Where I made a change: I found a form of exercise that I actually enjoyed (which ended up being a boot camp) and that was cost effective. Instead of paying $40 a fortnight, I now pay $50 a month for unlimited sessions and I’m not locked in a contract. So in the long run, I’ll save $400 a year!
Secondly, I did some research about banks. Pape outlines in his book that you shouldn’t necessarily bank with the four big banks (I was with NAB).
I then opened three new bank accounts with ING. Why three accounts?
The book recommended sorting your bank accounts into how you want to spend your money. So I opened one transaction account for daily expenses (e.g. bills and shopping), one for short-term savings (e.g. holidays and car-related expenses – registration or car services) and another for long-term savings (e.g. a house deposit).
I also kept my previous savings account with NAB with at least $1,000 in it for emergencies (e.g. if I crashed my car and had to pay an expensive excess).
Why ING? This online bank has the highest interest in Australia, meaning the more savings I have in my accounts the higher the interest I receive. And they have no ATM fees – meaning I can I withdraw cash from any ATM in Australia and I don’t have to pay the $2 fee.
On the advice of the Pape, I divided my pay consistently between my accounts each week – no matter what I was paid. Each fortnight I would leave 60% of my pay in my everyday transaction account for bills and shopping, put 20% into short-term savings and 20% into long-term savings.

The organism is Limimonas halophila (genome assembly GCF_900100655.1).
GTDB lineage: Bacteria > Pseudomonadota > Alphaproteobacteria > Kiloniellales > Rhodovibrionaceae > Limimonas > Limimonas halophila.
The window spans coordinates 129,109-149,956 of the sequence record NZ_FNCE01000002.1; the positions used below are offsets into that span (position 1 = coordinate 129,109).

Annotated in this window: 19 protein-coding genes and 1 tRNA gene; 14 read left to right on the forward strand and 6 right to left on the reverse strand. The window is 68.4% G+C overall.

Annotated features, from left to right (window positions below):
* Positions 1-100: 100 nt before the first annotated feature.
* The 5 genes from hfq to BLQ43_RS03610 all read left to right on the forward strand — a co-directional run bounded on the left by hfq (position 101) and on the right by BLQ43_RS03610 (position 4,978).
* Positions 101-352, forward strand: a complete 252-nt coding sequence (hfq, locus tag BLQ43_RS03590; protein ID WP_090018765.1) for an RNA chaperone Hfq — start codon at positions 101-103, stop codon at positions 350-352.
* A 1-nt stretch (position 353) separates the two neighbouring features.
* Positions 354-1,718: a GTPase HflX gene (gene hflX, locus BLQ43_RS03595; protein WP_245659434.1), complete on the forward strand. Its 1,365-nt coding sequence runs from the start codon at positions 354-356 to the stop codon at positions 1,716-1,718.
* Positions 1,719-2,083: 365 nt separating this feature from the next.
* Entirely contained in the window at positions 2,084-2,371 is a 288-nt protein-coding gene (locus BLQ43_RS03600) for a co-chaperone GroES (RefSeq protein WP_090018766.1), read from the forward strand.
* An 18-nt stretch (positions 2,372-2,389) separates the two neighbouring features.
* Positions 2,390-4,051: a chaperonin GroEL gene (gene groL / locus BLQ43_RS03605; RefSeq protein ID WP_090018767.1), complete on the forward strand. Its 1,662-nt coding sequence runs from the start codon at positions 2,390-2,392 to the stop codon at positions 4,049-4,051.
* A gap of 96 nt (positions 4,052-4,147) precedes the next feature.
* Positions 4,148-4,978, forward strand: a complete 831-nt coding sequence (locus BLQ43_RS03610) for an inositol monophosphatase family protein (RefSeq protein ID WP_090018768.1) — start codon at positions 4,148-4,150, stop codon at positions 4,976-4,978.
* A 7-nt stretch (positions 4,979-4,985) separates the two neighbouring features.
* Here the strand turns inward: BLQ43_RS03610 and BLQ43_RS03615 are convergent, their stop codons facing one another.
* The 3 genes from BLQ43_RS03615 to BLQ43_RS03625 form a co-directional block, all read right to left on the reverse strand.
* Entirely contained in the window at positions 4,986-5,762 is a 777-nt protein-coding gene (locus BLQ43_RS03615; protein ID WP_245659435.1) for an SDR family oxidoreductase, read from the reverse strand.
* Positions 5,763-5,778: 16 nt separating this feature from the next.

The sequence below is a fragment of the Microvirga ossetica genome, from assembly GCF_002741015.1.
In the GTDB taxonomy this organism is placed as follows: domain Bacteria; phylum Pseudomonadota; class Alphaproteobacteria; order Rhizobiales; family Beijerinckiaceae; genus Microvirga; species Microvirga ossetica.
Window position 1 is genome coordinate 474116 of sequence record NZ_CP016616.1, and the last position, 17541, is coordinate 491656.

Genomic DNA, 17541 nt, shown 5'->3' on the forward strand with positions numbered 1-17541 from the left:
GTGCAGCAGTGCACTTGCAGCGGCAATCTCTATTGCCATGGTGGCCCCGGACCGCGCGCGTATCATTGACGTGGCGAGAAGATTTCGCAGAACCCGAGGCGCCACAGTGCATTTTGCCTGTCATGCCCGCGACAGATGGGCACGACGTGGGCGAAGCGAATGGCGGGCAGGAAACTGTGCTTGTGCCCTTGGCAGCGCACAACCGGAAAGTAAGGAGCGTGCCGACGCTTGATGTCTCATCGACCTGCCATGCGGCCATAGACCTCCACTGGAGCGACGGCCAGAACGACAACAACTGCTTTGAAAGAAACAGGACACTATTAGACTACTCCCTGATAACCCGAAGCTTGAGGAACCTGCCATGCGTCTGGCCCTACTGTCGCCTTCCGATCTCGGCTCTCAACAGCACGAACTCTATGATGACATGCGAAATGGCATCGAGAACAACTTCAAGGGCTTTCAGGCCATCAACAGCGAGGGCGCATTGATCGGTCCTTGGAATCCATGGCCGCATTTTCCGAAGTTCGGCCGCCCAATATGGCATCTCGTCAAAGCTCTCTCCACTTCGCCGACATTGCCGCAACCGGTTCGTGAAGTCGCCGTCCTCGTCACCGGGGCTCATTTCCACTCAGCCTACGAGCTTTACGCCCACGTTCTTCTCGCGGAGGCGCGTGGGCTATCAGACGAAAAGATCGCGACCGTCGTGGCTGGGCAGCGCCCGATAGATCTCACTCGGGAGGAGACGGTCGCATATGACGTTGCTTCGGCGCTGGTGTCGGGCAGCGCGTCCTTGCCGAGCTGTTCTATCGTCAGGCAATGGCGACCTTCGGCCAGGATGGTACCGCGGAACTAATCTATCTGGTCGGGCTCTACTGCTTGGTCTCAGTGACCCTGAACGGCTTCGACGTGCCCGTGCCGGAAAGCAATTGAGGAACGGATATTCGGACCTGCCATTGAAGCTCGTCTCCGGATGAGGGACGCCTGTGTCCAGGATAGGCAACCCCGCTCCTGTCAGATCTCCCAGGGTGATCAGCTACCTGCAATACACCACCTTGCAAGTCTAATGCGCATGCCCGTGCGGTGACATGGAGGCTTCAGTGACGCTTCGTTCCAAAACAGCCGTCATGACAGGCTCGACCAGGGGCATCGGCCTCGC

For my emergency savings with NAB, I connected my eBay account so every time I sold something on eBay the money I made would go straight into my emergency savings – so I virtually never saw or received the money, but it was still growing.
Lastly, instead of looking at ways to save my money I looked at how I could increase my income. This is a practice that the book heavily focused on.
Dr Murawski said that it isn’t unusual for students to have no savings because their income is solely used to pay bills.
“A lot of students that struggle with saving, often don’t have high incomes and even if they don’t spend that much money on clothes or nights out, there often isn’t a lot of room for saving.”
Therefore, he suggested that students should look at other strategies on sourcing additional income.